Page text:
In a society teetering on the brink of cultural and spiritual oblivion, where the voice of believers often feels muffled, Worship with Wonders Church Pastor Myles Rutherford is challenging an increasingly "silent" Church to "speak truth with love, but with accuracy."
In an interview with The Christian Post, Rutherford, who is gearing up for the release of his new book, Raise Your Voice: An Urgent Call to Speak Out in a Collapsing Culture, lamented how the pandemic and the rising wave of cancel culture have effectively silenced many Christians.
"A lot of people lost the art of speaking about what they believe in," Rutherford, who co-leads the Marietta-based church with his wife, DeLana, said.
"I've found a lot of people don't want to preach the Gospel because it brings accountability and also it offends people. So if you're going to speak the truth, you have to be ready to have thick skin because it will offend."
Rutherford said he felt compelled to write the book after the Lord spoke to him and said, "Hey, I'm offended as well."
"If you look at Jesus, when He flipped the tables over, His disciples said this about Him: 'The zeal of thine house has consumed Him, and the insults of God have fallen upon Him.' We need people right now, in this moment, and this time, to have that Spirit upon them. It's time to flip tables, it's time to speak truth, and help people have a real understanding of who God is."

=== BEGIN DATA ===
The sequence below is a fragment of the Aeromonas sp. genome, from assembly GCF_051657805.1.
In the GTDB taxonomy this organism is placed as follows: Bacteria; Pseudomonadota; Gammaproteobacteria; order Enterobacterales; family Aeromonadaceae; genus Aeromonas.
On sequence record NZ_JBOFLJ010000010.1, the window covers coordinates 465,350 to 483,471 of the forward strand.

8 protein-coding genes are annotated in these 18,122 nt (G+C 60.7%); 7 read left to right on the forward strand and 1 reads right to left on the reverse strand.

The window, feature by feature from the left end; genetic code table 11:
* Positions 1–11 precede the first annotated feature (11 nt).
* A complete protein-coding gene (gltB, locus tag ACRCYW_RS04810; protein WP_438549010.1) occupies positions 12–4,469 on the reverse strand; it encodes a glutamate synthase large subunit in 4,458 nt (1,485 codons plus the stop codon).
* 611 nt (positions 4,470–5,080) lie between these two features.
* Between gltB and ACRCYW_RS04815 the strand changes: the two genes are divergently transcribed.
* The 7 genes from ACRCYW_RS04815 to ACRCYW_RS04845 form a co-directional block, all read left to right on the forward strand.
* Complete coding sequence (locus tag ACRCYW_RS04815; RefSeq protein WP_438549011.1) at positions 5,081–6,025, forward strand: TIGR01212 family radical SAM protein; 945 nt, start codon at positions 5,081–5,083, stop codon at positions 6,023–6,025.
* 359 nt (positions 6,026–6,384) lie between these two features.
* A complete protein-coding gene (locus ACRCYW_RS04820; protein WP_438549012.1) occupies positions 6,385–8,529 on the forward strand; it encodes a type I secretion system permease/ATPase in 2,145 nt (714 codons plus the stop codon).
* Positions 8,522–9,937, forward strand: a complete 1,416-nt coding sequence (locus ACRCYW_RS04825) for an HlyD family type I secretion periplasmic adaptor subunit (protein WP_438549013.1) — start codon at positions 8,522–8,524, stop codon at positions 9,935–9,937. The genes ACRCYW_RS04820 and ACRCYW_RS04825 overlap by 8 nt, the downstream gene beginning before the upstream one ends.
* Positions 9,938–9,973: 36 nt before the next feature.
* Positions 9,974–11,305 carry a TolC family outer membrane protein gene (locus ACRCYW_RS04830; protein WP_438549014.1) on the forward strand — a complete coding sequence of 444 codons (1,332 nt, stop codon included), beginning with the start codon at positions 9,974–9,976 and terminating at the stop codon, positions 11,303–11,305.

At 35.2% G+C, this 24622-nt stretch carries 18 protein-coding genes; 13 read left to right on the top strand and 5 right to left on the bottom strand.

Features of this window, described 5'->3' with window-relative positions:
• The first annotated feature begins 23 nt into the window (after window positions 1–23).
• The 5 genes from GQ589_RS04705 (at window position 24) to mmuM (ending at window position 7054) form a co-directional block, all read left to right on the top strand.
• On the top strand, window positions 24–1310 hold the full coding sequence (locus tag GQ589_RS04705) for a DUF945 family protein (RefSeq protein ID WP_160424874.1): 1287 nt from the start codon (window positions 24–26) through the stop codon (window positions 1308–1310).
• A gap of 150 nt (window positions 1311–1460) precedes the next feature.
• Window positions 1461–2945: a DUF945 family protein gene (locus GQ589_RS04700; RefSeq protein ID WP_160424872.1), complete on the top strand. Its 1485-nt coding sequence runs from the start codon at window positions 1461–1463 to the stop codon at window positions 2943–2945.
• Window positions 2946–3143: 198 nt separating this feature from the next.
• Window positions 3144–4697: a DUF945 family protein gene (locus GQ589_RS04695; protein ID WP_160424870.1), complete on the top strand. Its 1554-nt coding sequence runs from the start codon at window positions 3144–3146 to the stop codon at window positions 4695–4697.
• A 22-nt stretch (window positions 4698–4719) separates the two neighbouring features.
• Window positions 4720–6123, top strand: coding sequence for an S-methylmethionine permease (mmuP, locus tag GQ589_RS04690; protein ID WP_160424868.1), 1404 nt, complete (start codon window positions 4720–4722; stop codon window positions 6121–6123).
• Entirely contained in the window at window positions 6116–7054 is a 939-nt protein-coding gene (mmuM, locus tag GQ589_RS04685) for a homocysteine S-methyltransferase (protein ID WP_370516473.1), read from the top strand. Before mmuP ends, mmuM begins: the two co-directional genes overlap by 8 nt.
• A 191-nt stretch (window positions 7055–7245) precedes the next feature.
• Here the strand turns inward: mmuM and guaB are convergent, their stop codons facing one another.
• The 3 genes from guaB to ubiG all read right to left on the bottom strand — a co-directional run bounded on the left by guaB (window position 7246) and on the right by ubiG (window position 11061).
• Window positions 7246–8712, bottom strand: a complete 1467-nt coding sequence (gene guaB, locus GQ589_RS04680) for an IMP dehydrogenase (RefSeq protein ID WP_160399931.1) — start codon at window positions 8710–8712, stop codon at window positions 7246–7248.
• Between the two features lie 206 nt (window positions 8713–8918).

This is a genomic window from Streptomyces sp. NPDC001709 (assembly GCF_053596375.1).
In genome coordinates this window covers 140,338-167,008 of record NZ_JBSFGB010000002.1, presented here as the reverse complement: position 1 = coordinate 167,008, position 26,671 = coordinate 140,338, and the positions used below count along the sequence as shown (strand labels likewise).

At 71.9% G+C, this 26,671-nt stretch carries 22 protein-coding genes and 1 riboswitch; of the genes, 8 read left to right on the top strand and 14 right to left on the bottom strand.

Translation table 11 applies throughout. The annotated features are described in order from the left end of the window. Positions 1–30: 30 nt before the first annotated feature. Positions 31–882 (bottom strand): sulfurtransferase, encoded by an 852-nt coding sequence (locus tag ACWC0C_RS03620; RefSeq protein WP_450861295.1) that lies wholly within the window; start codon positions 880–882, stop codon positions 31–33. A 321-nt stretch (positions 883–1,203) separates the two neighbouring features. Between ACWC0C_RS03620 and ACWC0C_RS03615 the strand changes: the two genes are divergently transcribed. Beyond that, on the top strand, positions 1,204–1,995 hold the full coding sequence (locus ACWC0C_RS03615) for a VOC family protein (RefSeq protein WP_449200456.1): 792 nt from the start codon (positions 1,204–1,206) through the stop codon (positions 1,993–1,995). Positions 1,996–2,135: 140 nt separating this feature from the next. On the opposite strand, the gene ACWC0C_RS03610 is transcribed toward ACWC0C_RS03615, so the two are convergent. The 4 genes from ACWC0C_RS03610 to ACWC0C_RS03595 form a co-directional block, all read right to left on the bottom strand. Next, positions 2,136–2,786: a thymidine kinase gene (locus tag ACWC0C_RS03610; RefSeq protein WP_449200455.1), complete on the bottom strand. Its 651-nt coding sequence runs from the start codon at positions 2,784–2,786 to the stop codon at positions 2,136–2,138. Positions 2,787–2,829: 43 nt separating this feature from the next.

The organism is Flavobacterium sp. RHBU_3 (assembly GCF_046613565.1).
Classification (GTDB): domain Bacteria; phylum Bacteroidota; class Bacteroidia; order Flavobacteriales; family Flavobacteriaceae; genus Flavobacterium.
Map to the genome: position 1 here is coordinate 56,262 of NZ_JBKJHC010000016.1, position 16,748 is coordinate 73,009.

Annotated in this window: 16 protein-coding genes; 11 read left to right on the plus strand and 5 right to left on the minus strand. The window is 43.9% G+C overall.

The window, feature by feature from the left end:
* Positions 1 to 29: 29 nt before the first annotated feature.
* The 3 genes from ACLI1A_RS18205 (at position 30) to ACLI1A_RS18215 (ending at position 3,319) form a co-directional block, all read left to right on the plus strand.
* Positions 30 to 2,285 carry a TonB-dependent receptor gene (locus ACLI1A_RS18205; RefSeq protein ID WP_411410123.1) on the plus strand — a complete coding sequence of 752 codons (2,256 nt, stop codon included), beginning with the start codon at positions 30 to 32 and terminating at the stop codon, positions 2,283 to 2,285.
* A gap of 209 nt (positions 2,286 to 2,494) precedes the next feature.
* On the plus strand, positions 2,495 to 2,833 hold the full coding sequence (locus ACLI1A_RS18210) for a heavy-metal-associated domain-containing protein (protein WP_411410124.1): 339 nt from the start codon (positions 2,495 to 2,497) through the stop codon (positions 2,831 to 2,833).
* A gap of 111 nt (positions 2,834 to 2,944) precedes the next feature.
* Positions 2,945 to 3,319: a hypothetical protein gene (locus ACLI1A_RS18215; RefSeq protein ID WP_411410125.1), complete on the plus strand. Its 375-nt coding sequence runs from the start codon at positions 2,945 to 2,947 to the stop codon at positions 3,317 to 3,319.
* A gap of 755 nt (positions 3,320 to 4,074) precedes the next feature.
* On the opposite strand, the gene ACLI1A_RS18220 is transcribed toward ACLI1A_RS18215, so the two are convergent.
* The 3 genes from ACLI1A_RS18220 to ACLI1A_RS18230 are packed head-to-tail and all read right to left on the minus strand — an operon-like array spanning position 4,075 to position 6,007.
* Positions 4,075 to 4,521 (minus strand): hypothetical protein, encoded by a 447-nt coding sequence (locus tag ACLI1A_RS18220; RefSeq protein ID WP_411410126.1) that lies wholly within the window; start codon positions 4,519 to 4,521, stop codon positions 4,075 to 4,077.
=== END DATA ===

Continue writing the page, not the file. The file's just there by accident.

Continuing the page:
"I believe if Jesus Christ is going to come back, before that, His Church is going to come back. And it's not just about what they say; it's about the tone that they have, how to speak truth with love, but with accuracy. … A lot of people steer away from hot topics such as abortion, homosexuality, which are two grave blights upon our nation right now, and many nations. We have to raise our voices if there's nobody raising their voice about this."
Rutherford and his ministry are no strangers to controversy due to their bold stance on hot-button issues.
In June, also known as LGBT pride month, Worship with Wonders Church received significant media attention for its outreach to the LGBT community, which included a "Proud to be Delivered" billboard campaign that drew the ire of LGBT rights groups.
Their initiative, though misconstrued by many as anti-LGBT, aimed to share testimonies of those delivered from homosexuality.
"It was not anti-LGBTQ, it was anti-sin," he said. "And what people think the Church is doing is embracing the LGBTQ, but we were eradicating the spirit behind it. I believe it is a very strong spirit of delusion, and it has to be dealt with head-on; you can't really confront something, you can't conquer something that you won't confront."
Whatever the consequences, Rutherford believes God is calling him to boldness. He spoke of a powerful experience that served as the catalyst for the book. While preparing for church service in his closet, he was overcome by tears and felt an intense spiritual burden.
"God just enveloped me right before service. And my wife came in, and I was crying. And she said, 'What's wrong? And I said, God is putting a burden on me, and I feel it. And I know that if I say no, He'll give it to somebody else. I'm nervous about it.' But I said yes."